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  12. Mr Bass

    Mr Bass Chevelle Ma Belle

    Location:
    Mid Atlantic
    That's what the Quartetto Italiano is noted for. They do a great Debussy/ Ravel, Haydn, Brahms and Borodin. Their Beethoven is more controversial for the reasons you touch upon. I happen to think their early and middle Beethoven is very good without being top tier. Schubert Quartets are well worth exploring as you are finding out.

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  13. Rose River Bear

    Rose River Bear Senior Member

    One more Classical Forum Appreciation giveaway. Zoltan Kocsis plays Bartok solo works Vol. 6.
    It has the Seven Sketches and Hungarian Peasant Songs among other works. Free to good home. First to PM gets it.

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  14. Rose River Bear

    Rose River Bear Senior Member

    Going to a good home.
    I agree, it is a great disc.
     
  15. NorthNY Mark

    NorthNY Mark Forum Resident

    Location:
    Canton, NY, USA
    Yeah--I love this so much that I'm tempted to hear everything they've done, but wonder whether their approach would work equally well with other composers or works. I imagine it would work very well indeed for Brahms, and also for Debussey/Ravel (though the latter composers have yet to click with me for some reason). My disc also has Beethoven's last quartet as filler, and it is beautiful, but not nearly as moving (for me) as the Schubert performance. For the Beethoven, I compared it to a performance of the same work by the Hagen Quartet (from the second DG111 boxed set): I thought the QI's approach worked better for the first movement, as the Hagens seemed somewhat casually to rush through the soft parts on the way to the dramatic climaxes, whereas the Italians seemed more "present" for every melodic line. I liked them both equally in the rhythmic second movement, and actually preferred the HQ in the last two movements, where their darker, more dramatic approach worked better for me. Of course, those were my impressions before I heard the Schubert, so perhaps my enthusiasm for that performance will cause me to re-evaluate their Beethoven op. 135. The other work on the Hagen disc is also by Schubert, The "Death and the Maiden" quartet, but it didn't resonate with me nearly as much as no. 15 (and I don't know whether that's more due to the work or the performance).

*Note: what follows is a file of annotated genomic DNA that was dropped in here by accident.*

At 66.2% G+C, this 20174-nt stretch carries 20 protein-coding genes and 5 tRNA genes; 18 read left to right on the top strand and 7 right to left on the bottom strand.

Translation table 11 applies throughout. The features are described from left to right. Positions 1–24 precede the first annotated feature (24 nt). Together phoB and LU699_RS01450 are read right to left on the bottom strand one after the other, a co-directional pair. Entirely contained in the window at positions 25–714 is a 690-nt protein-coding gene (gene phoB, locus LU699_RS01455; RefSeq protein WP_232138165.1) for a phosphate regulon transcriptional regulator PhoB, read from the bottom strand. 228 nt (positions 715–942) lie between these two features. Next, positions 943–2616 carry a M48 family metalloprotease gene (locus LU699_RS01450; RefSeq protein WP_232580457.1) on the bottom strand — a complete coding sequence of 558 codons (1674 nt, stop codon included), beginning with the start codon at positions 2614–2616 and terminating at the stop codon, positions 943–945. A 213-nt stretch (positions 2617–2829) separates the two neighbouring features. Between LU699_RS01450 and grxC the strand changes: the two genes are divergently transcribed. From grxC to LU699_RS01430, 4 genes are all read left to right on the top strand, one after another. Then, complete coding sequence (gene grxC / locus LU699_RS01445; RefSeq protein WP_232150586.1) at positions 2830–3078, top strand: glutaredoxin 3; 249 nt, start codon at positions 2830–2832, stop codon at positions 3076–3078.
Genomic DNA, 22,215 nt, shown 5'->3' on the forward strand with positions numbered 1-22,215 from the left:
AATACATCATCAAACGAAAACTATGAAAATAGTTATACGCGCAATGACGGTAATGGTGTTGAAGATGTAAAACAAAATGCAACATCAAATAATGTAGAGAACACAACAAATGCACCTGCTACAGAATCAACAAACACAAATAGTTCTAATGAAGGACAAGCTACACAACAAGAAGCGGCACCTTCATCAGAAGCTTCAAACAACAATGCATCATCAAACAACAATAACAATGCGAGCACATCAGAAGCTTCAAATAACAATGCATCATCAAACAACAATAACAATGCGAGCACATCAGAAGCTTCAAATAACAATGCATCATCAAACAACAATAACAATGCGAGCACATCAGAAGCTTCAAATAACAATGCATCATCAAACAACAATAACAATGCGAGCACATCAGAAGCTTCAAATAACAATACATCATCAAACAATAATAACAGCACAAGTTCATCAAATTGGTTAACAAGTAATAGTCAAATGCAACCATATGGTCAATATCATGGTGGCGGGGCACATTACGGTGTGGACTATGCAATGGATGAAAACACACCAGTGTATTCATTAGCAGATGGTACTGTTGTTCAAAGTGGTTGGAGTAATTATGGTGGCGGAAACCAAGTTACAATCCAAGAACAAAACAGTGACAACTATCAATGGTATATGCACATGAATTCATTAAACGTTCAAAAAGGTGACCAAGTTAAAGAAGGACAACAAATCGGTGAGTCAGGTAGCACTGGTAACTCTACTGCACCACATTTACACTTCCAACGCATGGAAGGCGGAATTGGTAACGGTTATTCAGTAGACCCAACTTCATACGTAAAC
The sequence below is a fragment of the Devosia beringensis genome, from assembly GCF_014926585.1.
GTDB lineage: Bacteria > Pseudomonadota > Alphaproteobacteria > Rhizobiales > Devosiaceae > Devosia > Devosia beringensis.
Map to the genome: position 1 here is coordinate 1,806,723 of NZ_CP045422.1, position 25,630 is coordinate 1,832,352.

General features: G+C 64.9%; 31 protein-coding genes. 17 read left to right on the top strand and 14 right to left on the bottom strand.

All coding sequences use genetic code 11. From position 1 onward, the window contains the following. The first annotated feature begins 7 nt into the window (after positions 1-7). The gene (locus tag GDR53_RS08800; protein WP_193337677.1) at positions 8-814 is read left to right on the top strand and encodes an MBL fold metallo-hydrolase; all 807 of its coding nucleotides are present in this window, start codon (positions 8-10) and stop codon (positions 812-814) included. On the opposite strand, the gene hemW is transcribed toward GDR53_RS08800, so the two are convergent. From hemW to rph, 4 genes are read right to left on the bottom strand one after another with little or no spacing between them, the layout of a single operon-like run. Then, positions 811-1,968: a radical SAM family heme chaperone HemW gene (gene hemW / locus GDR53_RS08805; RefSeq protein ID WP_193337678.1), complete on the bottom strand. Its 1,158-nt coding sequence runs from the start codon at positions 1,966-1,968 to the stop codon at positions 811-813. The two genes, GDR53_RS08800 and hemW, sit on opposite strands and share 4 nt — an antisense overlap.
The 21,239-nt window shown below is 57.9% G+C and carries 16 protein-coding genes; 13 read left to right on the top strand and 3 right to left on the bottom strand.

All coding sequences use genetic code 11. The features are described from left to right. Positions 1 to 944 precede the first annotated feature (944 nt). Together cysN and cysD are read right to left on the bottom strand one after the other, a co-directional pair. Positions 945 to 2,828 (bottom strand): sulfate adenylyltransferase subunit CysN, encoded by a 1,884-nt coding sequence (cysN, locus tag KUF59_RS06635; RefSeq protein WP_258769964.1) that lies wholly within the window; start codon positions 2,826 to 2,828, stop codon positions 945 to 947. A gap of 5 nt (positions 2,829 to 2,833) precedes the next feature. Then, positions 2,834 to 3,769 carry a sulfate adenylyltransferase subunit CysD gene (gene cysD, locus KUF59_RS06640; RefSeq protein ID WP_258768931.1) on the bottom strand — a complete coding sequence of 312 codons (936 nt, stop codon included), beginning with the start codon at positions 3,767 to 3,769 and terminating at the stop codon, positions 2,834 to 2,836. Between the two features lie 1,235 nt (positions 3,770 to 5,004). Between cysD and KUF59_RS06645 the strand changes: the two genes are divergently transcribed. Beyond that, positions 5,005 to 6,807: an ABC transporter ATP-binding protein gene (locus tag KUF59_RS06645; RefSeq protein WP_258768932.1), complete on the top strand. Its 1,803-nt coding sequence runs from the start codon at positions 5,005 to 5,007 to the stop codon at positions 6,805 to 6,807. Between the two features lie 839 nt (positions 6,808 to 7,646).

16. Rose River Bear

    Rose River Bear Senior Member

    That's a great disc. Glad you are liking it.
     
    NorthNY Mark likes this.
  17. George P

    George P Notable Member Thread Starter

    Location:
    NYC
    Gotta be the first time these words have been uttered. :D
     
    NorthNY Mark likes this.
  18. NorthNY Mark

    NorthNY Mark Forum Resident

    Location:
    Canton, NY, USA
    Yeah--I considered putting quotation marks around the word "filler." It definitely wasn't meant to reflect my opinion of Beethoven's artistry. :D
     
  19. coopmv

    coopmv Newton 1/30/2001 - 8/31/2011

    Location:
    CT, USA
    I have most of Mullova's recordings, going back to her Philips days. I also have a fair number of Kremer's CD's. I have three Beethoven Symphonies cycles performed on period instruments but really think they all have problems topping the HvK's 1963 cycle and the Leonard Bernstein and VPO box.
     
  20. coopmv

    coopmv Newton 1/30/2001 - 8/31/2011

    Location:
    CT, USA
    I found Kremer's technique to be first rate, though the tempos are a bit fast in the Bach Violin Concertos on Philips ...
     
  21. coopmv

    coopmv Newton 1/30/2001 - 8/31/2011

    Location:
    CT, USA
    Earlier today, I listened to the following SACD's for the first time on a universal player

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    then I had a first listen on the following CD ...

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  22. heman__

    heman__ Forum Resident

    Location:
    California
    Thank you for deciding what I am to listen to this morning!
     
    NorthNY Mark likes this.
  23. john greenwood

    john greenwood Senior Member

    Location:
    NYC
    The Bruckner is marvelous.
     
  24. Bob M

    Bob M Well-Known Member

    Location:
    Canada
    I am a huge Ralph Vaughan Williams fan, and I believe I have all his orchestral work on CD (I am not as much a fan of some of his choral pieces, but have many as they are included in various comps throughout my collection). Most of my CDs are early issues with Sir Adrian Boult conducting, especially the symphonies. My question is are their newer versions of RVW out there on CD that have better audio (ie newer recordings) that are at least as brilliant as the performances on those earlier releases? Thomas Tallis is my favourite classical piece, period, so the ultimate rendition would be great too.
     
  25. Jonno

    Jonno Forum Resident

    Location:
    UK
    I'm sure someone better qualified can answer, but Vernon Handley seems like an obvious suggestion!